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The White House
For Immediate Release

Remarks by Deputy National Security Advisor Ben Rhodes on Burma Policy at the Center for New American Security


Ben Rhodes

Assistant to the President and Deputy National Security Advisor

“Remarks on Burma Policy”

As Prepared for Delivery

Center for New American Security

May 17, 2016


Let me begin by making clear that we wouldn’t be where we are today without the leadership, vision, and tenacity of Kurt Campbell.  Together with Derek Mitchell, Jake Sullivan, and – of course – Hillary Clinton – we would not be standing here discussing America’s policy of engagement with Myanmar.


But first, a brief story about Kurt.  In November of 2012, President Obama became the first U.S. President to visit Burma.  Kurt was on Air Force One.  But unlike many guests – who sit quietly in the back, sliding M&Ms away in his carry on, he was front and center when we briefed the President, exited the plane, and got into the presidential limo.


I’ll never forget that ride in from the airport.  It began with hundreds of school children dressed in uniforms waving flags and welcoming the motorcade.  Charming, yes, but a little scripted.  This gave way, however, to many more tens of thousands of people who lined the rest of the route into Yangon.  In a country where gatherings of people had recently been illegal, they had come out to wave, cheer, or just watch this long line of cars cutting through Yangon.  No one knew how, exactly.  But it seemed like something was changing, and wouldn’t be the same.


What I didn’t know is that Kurt was also re-litigating an argument he’d lost in the run-up to the trip.  Our Secret Service and Advance teams had vetoed a visit to Shwedagon, the majestic pagoda that is the spiritual and cultural center of the country.  The President was persuaded by Kurt – rightly – that it made no sense to come to Yangon without visiting this landmark.  So instead of soaking in the first bilat between an American and Burmese President in so many years, I spent that meeting on my blackberry arranging for an audible called by Kurt.  As on may other things, Kurt got his way, we headed back to Shwedagon, and we were all treated to the site of the President of the United States, the Secretary of State, the whole White House press corps all making their way up the stairs, shoeless, in stifling hot weather.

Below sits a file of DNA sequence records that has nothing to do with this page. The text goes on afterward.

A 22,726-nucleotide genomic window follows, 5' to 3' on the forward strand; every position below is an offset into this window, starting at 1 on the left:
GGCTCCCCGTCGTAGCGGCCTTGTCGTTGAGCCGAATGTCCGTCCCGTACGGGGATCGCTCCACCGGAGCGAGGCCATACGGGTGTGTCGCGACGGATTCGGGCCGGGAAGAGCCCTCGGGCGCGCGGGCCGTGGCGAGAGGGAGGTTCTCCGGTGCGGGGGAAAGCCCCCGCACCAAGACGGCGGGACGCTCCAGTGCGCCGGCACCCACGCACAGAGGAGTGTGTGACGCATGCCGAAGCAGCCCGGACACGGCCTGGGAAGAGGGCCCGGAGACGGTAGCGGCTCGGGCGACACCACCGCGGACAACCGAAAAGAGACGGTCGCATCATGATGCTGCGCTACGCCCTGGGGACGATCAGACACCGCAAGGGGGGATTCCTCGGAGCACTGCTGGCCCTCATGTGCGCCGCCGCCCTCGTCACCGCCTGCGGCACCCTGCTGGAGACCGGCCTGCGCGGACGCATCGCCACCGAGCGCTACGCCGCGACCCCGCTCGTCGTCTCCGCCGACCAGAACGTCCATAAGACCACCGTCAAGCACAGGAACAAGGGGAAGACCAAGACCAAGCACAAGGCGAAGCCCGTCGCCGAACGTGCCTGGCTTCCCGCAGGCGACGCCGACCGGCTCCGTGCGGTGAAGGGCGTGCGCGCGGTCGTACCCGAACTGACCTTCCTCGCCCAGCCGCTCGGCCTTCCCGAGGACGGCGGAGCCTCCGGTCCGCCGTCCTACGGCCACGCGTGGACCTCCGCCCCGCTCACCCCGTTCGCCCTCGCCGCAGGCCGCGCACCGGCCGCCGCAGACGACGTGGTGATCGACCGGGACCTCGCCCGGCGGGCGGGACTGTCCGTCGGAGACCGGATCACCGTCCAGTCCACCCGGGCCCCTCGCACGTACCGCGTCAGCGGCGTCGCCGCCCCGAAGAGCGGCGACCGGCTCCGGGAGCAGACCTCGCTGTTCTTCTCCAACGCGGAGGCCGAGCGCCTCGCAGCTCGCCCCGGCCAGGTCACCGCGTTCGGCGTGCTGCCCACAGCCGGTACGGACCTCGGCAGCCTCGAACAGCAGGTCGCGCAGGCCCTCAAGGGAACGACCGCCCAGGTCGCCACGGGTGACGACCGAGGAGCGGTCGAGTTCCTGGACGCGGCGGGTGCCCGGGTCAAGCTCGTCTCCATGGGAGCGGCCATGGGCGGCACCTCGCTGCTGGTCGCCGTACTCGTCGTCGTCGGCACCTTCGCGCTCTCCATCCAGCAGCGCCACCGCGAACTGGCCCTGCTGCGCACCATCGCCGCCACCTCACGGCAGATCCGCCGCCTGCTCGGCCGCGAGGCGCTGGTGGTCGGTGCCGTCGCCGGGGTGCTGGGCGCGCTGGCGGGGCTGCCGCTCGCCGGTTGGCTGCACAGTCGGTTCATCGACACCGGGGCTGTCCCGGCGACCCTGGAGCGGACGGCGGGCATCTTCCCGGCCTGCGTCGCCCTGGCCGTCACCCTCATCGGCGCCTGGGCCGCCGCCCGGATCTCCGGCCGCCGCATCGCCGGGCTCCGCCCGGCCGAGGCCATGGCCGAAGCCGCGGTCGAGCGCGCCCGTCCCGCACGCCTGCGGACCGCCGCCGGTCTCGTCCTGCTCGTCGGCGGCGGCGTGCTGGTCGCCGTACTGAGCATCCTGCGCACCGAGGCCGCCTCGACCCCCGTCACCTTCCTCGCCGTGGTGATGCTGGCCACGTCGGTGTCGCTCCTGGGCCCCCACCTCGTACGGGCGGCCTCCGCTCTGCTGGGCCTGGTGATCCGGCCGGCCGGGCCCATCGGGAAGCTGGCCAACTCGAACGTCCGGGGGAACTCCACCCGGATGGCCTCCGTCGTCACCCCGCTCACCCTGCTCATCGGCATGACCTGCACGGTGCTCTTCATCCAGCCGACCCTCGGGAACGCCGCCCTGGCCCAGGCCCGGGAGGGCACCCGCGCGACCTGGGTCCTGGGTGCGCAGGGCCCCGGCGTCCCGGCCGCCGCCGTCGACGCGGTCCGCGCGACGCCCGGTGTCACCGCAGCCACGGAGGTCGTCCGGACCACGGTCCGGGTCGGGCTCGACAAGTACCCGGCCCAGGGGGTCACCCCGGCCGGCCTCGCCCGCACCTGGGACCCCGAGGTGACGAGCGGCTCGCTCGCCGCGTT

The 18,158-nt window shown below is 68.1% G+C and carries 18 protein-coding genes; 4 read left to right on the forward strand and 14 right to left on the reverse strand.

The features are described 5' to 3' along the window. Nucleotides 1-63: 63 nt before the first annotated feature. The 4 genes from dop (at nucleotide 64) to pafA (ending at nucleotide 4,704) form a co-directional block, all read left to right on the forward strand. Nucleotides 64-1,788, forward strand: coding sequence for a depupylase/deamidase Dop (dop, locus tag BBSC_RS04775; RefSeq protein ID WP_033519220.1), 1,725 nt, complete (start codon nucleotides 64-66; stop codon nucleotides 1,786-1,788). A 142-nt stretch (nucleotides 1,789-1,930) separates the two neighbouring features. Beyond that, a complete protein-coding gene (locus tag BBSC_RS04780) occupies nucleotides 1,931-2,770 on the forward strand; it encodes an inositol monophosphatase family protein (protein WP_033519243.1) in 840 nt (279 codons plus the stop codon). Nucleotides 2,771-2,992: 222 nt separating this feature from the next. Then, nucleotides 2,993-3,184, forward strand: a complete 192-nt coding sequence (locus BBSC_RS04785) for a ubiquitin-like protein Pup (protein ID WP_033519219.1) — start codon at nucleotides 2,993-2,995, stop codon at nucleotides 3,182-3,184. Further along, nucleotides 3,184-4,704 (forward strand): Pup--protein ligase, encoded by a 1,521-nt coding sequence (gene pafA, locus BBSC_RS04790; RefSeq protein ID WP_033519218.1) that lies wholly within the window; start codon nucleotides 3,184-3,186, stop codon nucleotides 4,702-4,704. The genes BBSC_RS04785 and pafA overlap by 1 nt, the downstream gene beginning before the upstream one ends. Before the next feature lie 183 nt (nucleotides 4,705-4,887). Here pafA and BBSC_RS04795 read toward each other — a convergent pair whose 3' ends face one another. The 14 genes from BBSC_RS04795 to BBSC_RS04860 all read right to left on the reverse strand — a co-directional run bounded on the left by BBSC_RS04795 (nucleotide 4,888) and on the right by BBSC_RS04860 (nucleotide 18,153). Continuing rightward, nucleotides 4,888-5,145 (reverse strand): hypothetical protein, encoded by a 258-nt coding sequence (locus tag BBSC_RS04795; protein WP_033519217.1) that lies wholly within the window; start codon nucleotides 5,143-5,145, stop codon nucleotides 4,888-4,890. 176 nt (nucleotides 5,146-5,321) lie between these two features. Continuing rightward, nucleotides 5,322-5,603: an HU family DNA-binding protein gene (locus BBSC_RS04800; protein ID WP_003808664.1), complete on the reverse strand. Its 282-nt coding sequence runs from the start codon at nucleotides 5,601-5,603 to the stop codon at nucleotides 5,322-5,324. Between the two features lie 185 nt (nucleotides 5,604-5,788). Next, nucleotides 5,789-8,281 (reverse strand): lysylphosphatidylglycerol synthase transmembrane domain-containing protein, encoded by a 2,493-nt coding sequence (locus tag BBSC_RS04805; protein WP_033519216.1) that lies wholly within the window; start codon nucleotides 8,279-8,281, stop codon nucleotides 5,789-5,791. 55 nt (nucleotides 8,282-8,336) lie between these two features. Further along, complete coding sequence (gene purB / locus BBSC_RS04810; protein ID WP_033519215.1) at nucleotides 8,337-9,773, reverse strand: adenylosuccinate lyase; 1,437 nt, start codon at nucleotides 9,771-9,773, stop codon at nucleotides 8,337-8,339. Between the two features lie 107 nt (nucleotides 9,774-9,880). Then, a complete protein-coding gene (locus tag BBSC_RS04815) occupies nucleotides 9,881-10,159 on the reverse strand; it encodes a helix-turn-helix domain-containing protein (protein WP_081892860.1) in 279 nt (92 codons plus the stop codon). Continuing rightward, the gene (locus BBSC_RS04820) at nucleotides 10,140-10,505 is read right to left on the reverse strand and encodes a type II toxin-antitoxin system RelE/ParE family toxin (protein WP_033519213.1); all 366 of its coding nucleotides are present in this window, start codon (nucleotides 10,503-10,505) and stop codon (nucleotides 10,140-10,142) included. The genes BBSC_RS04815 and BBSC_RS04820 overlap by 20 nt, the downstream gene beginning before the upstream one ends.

That was the first of four visits to Burma for me.  And it was the symbolic opening of what had been a steady change in our policy – from isolation to engagement.


For years, the objective of our policy was to support democracy and human rights by isolating the Burmese.  This has been a shared goal of every U.S. administration and Congress since at least the crackdown by the Burmese military in 1988 and the subsequent refusal to allow Aung San Suu Kyi and the National League for Democracy to take power following their overwhelming electoral victory in 1990.  Over the years, the U.S. Congress and four American Presidents developed robust sanctions and restrictions on individuals and entities in Burma to try to force a change in the thinking of the military junta.  For many years, the military resisted. 


When we came into office, we did a review of our policy, to see if there was an opportunity to change course.  Around the same time, the military took some incremental but important steps to loosen things up – steps that we welcomed as “flickers of progress”: allowing Aung San Suu Kyi out of house arrest, releasing other political prisoners, initiating a transition from military civilian rule; allowing for some provisional parliamentary elections.


In response – under a policy known as action for action – we took some reciprocal steps. Loosening some sanctions; appointing an Ambassador; opening a USAID mission; most noticeable upping our engagement, with visits from Secretaries of State and, twice, the President.